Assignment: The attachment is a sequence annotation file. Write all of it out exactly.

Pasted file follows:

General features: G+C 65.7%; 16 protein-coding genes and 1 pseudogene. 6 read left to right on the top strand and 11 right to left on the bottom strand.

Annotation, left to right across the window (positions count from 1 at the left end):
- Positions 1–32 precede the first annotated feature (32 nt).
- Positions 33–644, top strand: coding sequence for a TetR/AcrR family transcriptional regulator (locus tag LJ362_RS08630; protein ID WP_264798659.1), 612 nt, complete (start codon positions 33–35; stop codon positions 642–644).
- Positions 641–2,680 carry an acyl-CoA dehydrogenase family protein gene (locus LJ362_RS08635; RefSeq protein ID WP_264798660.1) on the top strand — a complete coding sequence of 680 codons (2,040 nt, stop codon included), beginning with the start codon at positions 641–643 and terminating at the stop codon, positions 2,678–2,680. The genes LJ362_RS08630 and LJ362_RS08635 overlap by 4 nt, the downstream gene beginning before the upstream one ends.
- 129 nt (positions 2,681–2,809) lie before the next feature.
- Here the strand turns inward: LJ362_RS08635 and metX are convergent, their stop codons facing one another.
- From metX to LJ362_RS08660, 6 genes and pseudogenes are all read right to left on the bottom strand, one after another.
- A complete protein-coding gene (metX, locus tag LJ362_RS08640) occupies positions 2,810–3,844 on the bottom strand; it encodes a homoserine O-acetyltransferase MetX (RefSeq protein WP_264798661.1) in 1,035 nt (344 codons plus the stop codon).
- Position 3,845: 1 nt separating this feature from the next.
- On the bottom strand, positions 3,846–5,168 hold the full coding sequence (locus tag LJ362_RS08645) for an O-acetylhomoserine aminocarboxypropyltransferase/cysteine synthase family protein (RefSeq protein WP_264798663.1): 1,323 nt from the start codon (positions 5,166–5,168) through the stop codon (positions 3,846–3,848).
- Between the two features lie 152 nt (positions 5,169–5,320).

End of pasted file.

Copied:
General features: G+C 65.7%; 16 protein-coding genes and 1 pseudogene. 6 read left to right on the top strand and 11 right to left on the bottom strand.

Annotation, left to right across the window (positions count from 1 at the left end):
- Positions 1–32 precede the first annotated feature (32 nt).
- Positions 33–644, top strand: coding sequence for a TetR/AcrR family transcriptional regulator (locus tag LJ362_RS08630; protein ID WP_264798659.1), 612 nt, complete (start codon positions 33–35; stop codon positions 642–644).
- Positions 641–2,680 carry an acyl-CoA dehydrogenase family protein gene (locus LJ362_RS08635; RefSeq protein ID WP_264798660.1) on the top strand — a complete coding sequence of 680 codons (2,040 nt, stop codon included), beginning with the start codon at positions 641–643 and terminating at the stop codon, positions 2,678–2,680. The genes LJ362_RS08630 and LJ362_RS08635 overlap by 4 nt, the downstream gene beginning before the upstream one ends.
- 129 nt (positions 2,681–2,809) lie before the next feature.
- Here the strand turns inward: LJ362_RS08635 and metX are convergent, their stop codons facing one another.
- From metX to LJ362_RS08660, 6 genes and pseudogenes are all read right to left on the bottom strand, one after another.
- A complete protein-coding gene (metX, locus tag LJ362_RS08640) occupies positions 2,810–3,844 on the bottom strand; it encodes a homoserine O-acetyltransferase MetX (RefSeq protein WP_264798661.1) in 1,035 nt (344 codons plus the stop codon).
- Position 3,845: 1 nt separating this feature from the next.
- On the bottom strand, positions 3,846–5,168 hold the full coding sequence (locus tag LJ362_RS08645) for an O-acetylhomoserine aminocarboxypropyltransferase/cysteine synthase family protein (RefSeq protein WP_264798663.1): 1,323 nt from the start codon (positions 5,166–5,168) through the stop codon (positions 3,846–3,848).
- Between the two features lie 152 nt (positions 5,169–5,320).